Evacuated children at the Loveland Embassy Suites received more kindness from the community Wednesday, this time in the form of toys, school supplies and more.
Serve 6.8, a Christian nonprofit organization that “specializes in mobilizing, resourcing and connecting the local church to care for people in Northern Colorado,” put together bags of supplies to give to children at the hotel in east Loveland where evacuees from the Northern Colorado wildfires are staying.
The bags contained notebooks, folders, pens and pencils, crayons, a stuffed animal or ball and other smaller items.
Mike Walker, executive director of Serve 6.8, said the organization has been working to get in touch with families to provide resources including food, clothing, legal representation and financial help.
“It is important for families to know that they are not isolated and they are not alone, that there are people down in this community that want to embrace them,” Walker said. “It is important for them to have the normalcy of some kind of routine (and) to be a kid.”
Walker said while some of the supplies in the bags were donated by Serve 6.8 donors, many of the toys were from the ministry’s supply of toys for its adopt-a-family program.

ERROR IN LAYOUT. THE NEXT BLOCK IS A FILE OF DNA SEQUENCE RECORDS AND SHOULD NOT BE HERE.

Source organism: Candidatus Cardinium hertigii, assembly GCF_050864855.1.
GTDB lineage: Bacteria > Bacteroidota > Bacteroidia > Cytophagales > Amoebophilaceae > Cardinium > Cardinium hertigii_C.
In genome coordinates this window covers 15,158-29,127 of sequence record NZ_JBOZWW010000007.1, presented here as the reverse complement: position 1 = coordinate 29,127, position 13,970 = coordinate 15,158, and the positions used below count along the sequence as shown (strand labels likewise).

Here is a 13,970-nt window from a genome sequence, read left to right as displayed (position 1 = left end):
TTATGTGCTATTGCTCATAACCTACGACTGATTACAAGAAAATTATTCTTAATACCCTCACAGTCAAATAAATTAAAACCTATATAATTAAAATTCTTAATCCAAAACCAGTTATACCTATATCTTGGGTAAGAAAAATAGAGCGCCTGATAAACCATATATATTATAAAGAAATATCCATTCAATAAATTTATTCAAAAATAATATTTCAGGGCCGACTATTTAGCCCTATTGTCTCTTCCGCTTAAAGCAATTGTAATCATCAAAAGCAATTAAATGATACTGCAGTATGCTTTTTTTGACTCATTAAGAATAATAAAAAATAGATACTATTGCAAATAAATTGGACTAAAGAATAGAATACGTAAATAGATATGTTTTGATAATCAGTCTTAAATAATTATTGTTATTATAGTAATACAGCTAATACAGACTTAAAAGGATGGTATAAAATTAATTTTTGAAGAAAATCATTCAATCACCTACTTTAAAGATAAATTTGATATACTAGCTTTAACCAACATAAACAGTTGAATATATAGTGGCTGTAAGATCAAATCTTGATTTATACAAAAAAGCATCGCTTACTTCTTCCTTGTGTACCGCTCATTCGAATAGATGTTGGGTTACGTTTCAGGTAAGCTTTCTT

Claire Smith, a volunteer who helped deliver the bags, said doing so shows the kids that they are not forgotten and that people “all over this area are thinking of them and wishing the best for them.”
Phil Smith added that the donations also will give the children something to do while they are stuck in the hotel.
“We are all just one big community in Northern Colorado; we help each other,” Phil Smith said. “I am fortunate enough right now that I don’t have any major issues, and so I am glad to help these kids who are stuck in a different position, and they are really good people. I am sure if the shoe was on the other foot they would be helping me.”
Becky Palfreeman, another delivery volunteer, said between the fires and the impacts of the pandemic, kindness and the gift bags will help the children make it through a tough time.
“Just the fact that kids can be very unsettled with these things and not really understand what is going on, to have something for them that they can play with and something they can do their school work on will make them feel safe,” Palfreeman said.
As people lined up for a free Red Cross meal, children were able to grab a bag before going back to their rooms. Carrie Drobnick, whose family of five was evacuated from the Buckhorn area and has been staying at the Embassy Suites for the past two weeks, said it’s awesome what Serve 6.8 and other groups and community members have done.
“It was nice for (my kids) to see other people out there that are not involved with the fire are there to help us,” Drobnick said, adding that it helped her show her children a fundamental lesson that she wants them to learn: “If you put good out, good comes back to you.”
Serve 6.8 is setting up resource centers at Northern Colorado churches where people affected by the fires can go to receive “food, clothing, resource care navigation and prayer,” according to the organization’s website, serve68.org, which lists the centers’ times and locations. A resource center will be open 5-6:30 p.m. Thursday at Foundations Church, 1380 N. Denver Ave. in Loveland.